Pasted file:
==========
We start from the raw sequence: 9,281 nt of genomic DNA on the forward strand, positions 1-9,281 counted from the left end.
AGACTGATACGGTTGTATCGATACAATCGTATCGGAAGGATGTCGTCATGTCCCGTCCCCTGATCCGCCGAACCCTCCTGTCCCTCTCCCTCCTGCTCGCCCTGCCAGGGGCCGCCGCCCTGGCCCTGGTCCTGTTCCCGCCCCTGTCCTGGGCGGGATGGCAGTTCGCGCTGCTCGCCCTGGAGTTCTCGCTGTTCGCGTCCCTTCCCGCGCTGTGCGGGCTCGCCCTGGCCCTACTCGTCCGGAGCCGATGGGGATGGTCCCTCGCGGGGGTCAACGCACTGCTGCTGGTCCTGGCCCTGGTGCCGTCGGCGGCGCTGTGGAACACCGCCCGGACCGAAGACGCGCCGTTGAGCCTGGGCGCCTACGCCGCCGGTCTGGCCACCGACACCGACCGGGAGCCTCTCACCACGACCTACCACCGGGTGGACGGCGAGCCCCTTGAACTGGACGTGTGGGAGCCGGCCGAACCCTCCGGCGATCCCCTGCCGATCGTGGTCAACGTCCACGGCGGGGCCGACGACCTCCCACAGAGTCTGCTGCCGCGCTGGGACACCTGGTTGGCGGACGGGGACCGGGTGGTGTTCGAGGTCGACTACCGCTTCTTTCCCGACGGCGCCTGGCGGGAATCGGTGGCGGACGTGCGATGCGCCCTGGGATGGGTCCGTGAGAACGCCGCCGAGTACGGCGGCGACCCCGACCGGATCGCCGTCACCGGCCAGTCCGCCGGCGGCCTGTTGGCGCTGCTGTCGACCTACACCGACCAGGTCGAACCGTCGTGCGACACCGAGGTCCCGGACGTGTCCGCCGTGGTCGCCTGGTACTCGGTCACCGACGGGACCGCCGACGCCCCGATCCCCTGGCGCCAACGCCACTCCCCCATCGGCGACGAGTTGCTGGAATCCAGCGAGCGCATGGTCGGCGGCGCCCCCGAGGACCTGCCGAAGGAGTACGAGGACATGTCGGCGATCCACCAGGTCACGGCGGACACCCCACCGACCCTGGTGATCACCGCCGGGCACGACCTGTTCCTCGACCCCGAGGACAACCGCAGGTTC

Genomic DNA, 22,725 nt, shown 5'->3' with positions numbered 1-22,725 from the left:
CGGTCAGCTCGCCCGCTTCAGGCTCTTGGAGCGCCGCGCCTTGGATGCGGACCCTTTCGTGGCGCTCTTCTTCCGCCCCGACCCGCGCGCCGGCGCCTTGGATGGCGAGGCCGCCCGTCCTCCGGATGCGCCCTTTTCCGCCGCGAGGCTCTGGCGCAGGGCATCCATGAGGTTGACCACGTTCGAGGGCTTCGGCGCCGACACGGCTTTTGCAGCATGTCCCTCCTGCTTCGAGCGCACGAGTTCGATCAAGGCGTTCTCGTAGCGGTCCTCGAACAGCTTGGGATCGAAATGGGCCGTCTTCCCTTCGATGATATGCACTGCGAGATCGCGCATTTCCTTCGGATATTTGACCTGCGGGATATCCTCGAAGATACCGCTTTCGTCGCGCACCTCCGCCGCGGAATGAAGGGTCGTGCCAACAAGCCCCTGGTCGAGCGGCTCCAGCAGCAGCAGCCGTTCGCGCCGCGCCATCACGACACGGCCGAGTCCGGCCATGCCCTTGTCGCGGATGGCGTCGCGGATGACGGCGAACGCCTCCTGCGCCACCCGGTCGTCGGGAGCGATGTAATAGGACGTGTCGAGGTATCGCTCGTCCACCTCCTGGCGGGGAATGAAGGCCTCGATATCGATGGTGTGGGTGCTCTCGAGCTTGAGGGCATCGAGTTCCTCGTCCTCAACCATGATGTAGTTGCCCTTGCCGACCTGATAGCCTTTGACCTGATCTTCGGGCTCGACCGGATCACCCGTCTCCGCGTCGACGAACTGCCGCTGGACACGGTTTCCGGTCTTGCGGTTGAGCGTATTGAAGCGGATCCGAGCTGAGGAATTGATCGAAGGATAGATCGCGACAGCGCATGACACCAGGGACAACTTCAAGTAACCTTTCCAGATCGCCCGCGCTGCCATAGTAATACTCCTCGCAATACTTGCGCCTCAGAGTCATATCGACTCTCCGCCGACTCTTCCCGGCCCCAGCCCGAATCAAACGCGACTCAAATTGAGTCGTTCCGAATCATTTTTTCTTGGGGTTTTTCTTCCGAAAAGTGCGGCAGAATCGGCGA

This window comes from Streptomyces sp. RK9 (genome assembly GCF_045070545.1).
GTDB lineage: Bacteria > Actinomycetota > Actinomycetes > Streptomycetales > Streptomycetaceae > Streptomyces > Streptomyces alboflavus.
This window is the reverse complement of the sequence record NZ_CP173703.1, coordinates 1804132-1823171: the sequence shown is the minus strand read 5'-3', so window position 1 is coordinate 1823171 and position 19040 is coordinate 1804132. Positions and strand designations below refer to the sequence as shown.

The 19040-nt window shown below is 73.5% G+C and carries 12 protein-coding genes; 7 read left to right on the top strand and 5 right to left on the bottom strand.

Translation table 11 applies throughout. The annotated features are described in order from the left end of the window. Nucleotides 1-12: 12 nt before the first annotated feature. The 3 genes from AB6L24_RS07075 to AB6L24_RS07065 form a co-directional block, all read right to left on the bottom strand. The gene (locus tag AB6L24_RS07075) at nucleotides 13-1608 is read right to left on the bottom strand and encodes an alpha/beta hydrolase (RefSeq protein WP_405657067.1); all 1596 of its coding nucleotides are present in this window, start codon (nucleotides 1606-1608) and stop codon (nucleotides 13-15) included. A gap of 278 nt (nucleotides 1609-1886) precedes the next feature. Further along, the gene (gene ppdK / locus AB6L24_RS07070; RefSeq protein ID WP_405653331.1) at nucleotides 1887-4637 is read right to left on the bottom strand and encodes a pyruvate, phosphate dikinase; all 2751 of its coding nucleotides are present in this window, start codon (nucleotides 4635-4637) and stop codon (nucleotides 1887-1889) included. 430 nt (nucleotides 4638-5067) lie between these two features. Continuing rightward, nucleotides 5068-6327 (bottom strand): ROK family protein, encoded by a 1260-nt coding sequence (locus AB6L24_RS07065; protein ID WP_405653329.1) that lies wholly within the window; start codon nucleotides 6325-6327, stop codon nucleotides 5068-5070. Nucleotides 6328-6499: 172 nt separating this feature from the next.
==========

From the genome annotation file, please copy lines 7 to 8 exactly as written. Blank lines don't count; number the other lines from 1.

This window is the reverse complement of the sequence record NZ_CP173703.1, coordinates 1804132-1823171: the sequence shown is the minus strand read 5'-3', so window position 1 is coordinate 1823171 and position 19040 is coordinate 1804132. Positions and strand designations below refer to the sequence as shown.

The 19040-nt window shown below is 73.5% G+C and carries 12 protein-coding genes; 7 read left to right on the top strand and 5 right to left on the bottom strand.